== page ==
For the first time in American history, the U.S. government is spending more on health care than social security. That’s according to the Congressional Budget Office, which says the federal government spent $936 billion on health care programs in 2015, a 13 percent increase from 2014.
The dubious distinction comes as no surprise to health policy experts, who have been paying close attention to the downstream effects of the Affordable Care Act (ACA). The law, which is riddled with taxes, fees, and other mandates, was successful in expanding access to health care services, but did little to address the cost conundrum. In fact, many would argue that the ACA actually increased the cost of health care. As the sixth anniversary of the law’s passage approaches, the calls for affordability are growing louder and louder.
The New York State Health Plan Association (HPA), which represents 27 health insurers across the state, recently launched a campaign titled “Time for Affordability.” HPA president and CEO, Paul F. Macielak, has laid out his agenda for this year’s legislative session. Macielak noted several factors contributing to the cost equation, including the state’s rate-setting process, lack of transparency, taxes, and regulation.
On a national level, health insurance super giants, UnitedHealthcare and Anthem, are also crying “uncle.” UnitedHealthcare has threatened to pull out of the federal health exchange, citing a $720 million loss related to the ACA. In addition, Anthem, the parent company of Blue Cross Blue Shield, reported a drop in fourth quarter earnings, also the result of higher than expected expenses due to the ACA. United and Anthem are not alone. Many insurers have reported losing money on the exchanges, mostly because enrollment has been lower than expected, and patient costs are higher than expected. The recent collapse of insurance co-op Health Republic, is but one example.
In November 2015, Health Republic was forced to shut down after the New York-based co-op set rates well-below its experienced competitors. Health Republic wound up attracting more than 200,000 members in its first two years, only to leave those customers out in the cold when it was forced to close. It’s now estimated that doctors, hospitals, and nursing homes are out some $200 million in unpaid bills. To make matters worse, state hospital associations are pushing for the creation of a so-called guarantee fund, which would be used to reimburse providers for these unpaid claims. It is important for New Yorkers to understand that this fund is nothing more than tax, and that they would be footing the bill for Health Republic’s failure.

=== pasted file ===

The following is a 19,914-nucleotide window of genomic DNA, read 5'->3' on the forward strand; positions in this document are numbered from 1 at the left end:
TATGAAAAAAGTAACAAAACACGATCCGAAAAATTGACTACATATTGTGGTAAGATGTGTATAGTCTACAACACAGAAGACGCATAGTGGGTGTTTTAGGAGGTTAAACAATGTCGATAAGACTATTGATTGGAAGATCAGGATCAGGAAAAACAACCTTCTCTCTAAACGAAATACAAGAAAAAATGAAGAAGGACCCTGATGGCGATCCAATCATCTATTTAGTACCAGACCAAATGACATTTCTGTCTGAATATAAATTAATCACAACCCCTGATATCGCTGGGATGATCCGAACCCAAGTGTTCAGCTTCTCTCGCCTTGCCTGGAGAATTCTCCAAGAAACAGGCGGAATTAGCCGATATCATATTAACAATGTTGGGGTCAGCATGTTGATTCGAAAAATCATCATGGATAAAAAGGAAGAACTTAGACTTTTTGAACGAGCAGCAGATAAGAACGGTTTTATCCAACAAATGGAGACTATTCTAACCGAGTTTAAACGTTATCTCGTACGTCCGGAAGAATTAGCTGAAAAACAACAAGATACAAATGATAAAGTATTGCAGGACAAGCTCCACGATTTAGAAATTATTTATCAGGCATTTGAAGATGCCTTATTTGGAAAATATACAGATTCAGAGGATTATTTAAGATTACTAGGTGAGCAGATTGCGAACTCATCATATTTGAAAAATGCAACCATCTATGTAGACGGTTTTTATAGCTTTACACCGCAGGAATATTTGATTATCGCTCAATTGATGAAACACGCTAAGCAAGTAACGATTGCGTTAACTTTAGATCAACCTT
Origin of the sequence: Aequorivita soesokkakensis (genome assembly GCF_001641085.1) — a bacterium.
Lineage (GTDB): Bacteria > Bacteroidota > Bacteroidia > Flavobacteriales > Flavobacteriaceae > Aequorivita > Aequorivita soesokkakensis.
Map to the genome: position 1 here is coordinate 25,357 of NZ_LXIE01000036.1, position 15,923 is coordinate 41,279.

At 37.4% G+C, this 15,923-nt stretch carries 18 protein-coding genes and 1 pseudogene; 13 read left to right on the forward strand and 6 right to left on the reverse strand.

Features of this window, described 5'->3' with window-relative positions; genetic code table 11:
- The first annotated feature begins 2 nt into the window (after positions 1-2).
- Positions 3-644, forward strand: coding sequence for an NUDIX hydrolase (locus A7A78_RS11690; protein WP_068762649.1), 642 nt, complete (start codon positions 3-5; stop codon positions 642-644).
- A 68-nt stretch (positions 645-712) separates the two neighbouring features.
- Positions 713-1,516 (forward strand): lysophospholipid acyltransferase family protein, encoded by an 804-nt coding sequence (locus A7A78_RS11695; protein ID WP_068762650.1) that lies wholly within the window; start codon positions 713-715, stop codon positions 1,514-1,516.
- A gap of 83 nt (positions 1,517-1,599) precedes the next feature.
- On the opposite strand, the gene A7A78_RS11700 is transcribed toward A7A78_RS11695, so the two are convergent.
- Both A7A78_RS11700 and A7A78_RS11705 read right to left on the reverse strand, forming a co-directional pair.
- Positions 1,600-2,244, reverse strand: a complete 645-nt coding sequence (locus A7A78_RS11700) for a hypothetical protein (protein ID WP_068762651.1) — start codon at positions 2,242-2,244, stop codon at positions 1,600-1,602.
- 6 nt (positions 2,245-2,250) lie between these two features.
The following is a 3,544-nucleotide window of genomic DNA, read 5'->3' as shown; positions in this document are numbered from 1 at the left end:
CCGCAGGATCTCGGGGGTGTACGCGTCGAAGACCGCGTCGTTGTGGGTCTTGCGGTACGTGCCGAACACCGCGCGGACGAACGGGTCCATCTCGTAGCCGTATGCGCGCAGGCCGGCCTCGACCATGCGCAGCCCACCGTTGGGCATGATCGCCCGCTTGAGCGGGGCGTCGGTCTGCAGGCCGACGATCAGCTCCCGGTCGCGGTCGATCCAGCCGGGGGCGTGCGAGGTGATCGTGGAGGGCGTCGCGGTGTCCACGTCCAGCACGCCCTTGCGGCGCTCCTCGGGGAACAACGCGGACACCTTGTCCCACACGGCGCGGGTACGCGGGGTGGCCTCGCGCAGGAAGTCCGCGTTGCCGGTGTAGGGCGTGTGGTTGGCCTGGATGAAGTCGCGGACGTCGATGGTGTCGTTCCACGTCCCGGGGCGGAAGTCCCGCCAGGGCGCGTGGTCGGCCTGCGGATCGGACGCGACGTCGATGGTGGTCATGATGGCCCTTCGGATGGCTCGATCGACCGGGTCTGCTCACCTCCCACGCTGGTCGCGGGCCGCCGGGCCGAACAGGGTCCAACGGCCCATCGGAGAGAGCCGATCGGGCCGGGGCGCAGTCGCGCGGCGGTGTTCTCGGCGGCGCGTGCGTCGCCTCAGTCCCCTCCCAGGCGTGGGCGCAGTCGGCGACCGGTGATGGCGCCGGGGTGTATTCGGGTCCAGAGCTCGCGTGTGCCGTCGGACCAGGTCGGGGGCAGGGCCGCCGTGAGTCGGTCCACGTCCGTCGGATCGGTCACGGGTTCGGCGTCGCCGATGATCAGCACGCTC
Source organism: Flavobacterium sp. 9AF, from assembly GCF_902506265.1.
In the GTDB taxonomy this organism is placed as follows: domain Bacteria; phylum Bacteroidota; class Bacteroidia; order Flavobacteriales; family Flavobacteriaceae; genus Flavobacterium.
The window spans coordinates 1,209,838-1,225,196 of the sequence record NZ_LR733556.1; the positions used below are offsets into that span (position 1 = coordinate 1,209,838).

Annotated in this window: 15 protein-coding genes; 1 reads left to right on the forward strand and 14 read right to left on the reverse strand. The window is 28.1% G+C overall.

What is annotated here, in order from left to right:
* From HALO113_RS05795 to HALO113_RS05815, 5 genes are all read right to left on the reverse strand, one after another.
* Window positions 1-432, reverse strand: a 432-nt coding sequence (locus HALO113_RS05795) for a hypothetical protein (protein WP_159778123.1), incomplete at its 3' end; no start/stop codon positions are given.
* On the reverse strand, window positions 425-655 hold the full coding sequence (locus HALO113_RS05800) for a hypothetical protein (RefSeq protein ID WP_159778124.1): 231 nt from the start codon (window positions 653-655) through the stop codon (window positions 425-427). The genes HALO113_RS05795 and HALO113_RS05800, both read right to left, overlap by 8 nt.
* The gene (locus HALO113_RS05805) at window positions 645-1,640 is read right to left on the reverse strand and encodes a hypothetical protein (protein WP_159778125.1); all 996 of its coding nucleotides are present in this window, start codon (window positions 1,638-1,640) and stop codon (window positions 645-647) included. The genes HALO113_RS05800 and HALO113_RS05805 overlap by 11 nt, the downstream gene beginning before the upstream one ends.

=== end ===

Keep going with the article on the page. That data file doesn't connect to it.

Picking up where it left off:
The good news is that some policymakers are starting to pay attention. Recently, Governor Andrew M. Cuomo announced a proposal to control the rising cost of prescription drugs. The governor’s plan calls for a cap on the cost of specialty drugs by requiring that manufacturers provide a minimum level of rebates to the state’s Medicaid program. The proposal would also require specialty drug makers provide the state with information on the cost of developing, manufacturing, distributing, and marketing these drugs, as well as profit margins for each drug. Now, here’s where the proposal falls short. Information shared between manufacturers and the state would be kept confidential, and therefore, not accessible to the consumers.
While I am thrilled the Governor is thinking about drug price transparency, his proposal does not go far enough, especially when you consider the implications. Today, nearly one in five Americans will fail to fill a prescription because it is too expensive. If we want to make a difference for hardworking New Yorkers who are struggling to afford their prescriptions, why not require this level of transparency for all pharmaceuticals sold in New York, and make the information available for all to see?
On the heels of the Governor’s address, and as the legislative session kicks into high gear, I’m once again imploring politicians to come together to ensure that any and all policy decisions are designed with affordability in mind.